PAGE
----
Labor union SEIU appeals Prop. 22 challenge to California Supreme Court

Cars with Prop 22 signage drive on road in front of Los Angeles City Hall
App-based gig workers rallying against Proposition 22. The Service Employees International Union and a group of rideshare drivers are asking the California Supreme Court to review a ruling upholding the law.
(Al Seib / Los Angeles Times)

Plaintiffs in a lawsuit challenging California’s gig economy law Proposition 22 have made good on their promise to take the case to the state’s highest court.

The Service Employees International Union and a group of rideshare drivers on Friday petitioned the California Supreme Court to review a recent appeals court ruling that largely upheld the 2020 law, the union said.

Proposition 22, which has been in effect since December 2020, allows giant ride-hailing and delivery companies, including Uber, Lyft and DoorDash, to classify their workers as independent contractors rather than employees. The companies spent upwards of $200 million funding the voter initiative in a move to legalize their business model. Californians approved the ballot measure with a clear majority.


SEIU’s attorneys argue primarily that Proposition 22 unconstitutionally revokes the state legislature’s authority over California’s workers’ compensation system.

“Uber, Lyft and Doordash have used Prop. 22 to carve out gig workers from our state’s workers compensation system and deprive those same workers of paid sick leave, meaningful health care coverage, overtime pay and more,” said David Huerta, President of SEIU California and SEIU United Service Workers West in an emailed statement on Friday.

Proposition 22 asks voters to create a unique designation under state employment law for drivers who work for app-based companies.

Nov. 1, 2020

SEIU, SEIU California and a handful of drivers first brought the lawsuit in January 2021. They sought to take the case directly to the California Supreme Court, filing a petition for review that was quickly declined, but left open the option for plaintiffs to pursue the case in a lower court — which plaintiffs did.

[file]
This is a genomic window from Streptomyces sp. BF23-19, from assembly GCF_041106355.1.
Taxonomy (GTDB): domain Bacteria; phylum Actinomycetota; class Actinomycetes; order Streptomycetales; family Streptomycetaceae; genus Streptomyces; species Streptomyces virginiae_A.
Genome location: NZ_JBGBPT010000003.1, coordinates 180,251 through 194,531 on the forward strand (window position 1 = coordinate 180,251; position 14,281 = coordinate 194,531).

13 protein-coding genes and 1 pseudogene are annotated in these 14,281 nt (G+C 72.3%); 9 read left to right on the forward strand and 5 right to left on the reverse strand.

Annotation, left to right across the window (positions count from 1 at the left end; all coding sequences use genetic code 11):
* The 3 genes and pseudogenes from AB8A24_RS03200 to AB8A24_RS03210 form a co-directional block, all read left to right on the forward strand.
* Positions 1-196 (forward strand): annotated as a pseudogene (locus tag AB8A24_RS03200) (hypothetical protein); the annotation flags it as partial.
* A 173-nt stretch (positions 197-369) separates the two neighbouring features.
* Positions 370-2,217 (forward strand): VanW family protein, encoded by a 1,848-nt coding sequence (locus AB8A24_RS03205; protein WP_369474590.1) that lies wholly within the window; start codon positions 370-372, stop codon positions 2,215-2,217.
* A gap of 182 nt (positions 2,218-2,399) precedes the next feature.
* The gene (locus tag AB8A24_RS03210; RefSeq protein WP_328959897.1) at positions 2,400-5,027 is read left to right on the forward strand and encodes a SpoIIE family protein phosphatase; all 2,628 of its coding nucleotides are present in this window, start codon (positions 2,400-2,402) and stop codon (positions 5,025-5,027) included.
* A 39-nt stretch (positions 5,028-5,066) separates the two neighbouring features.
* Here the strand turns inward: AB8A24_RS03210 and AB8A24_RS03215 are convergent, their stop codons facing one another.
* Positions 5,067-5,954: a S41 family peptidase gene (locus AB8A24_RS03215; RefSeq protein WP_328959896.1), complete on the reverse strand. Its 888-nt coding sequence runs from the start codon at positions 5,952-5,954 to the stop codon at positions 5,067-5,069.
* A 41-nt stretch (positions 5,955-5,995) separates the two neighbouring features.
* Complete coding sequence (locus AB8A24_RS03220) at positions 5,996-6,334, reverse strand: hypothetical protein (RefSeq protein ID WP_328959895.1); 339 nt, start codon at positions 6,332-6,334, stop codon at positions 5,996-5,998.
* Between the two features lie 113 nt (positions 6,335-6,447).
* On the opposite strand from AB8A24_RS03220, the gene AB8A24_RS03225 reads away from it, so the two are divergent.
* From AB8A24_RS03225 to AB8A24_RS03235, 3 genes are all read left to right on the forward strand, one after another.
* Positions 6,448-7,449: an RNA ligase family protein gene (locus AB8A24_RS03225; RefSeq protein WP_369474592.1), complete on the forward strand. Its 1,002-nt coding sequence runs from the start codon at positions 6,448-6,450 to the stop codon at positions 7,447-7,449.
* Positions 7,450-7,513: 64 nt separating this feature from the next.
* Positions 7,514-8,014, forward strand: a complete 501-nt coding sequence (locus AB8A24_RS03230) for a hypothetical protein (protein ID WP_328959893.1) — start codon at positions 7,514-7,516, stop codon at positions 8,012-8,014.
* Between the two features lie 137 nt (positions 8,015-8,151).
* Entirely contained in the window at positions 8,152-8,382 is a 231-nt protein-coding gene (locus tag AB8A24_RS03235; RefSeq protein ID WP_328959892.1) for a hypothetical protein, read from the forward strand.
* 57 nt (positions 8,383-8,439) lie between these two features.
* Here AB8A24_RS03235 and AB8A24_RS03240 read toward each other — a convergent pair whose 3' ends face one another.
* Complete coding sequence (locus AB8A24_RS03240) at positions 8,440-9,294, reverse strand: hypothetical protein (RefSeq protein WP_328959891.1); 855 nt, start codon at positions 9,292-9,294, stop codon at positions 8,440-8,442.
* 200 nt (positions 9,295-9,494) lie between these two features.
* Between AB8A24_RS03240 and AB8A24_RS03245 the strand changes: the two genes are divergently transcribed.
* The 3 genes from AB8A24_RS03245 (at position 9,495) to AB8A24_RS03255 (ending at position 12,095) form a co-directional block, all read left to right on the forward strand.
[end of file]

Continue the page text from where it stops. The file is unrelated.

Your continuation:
Alameda County Superior Court Judge Frank Roesch in August 2021 dealt a blow to gig companies with a ruling that deemed Proposition 22 unconstitutional and unenforceable.

An appeals court last month largely reversed the lower court ruling, upholding the law almost in its entirety.


If gig workers are employees, they’re eligible for California workers’ compensation and death benefits. If Proposition 22 passes, a new system applies instead.

Nov. 1, 2020

The union said it timed its petition with the first International Gig Workers Congress, a convening of drivers and delivery workers from across 15 countries scheduled in Los Angeles for Monday. The California Gig Workers Union, a statewide gig worker group affiliated with union locals SEIU 721 and SEIU 1021 in Southern California and Northern California, respectively, organized the event and plans to hold rallies next week in downtown Los Angeles as well as outside Uber’s headquarters in San Francisco.

A coalition of gig companies that backs Proposition 22, Protect App-based Drivers & Services, celebrated the appeals court ruling last month and has said invalidating the law would infringe on voters direct democracy rights.

The California Supreme Court, once it receives a petition, has 60 days to decide whether to review the case, but can request a 30-day extension.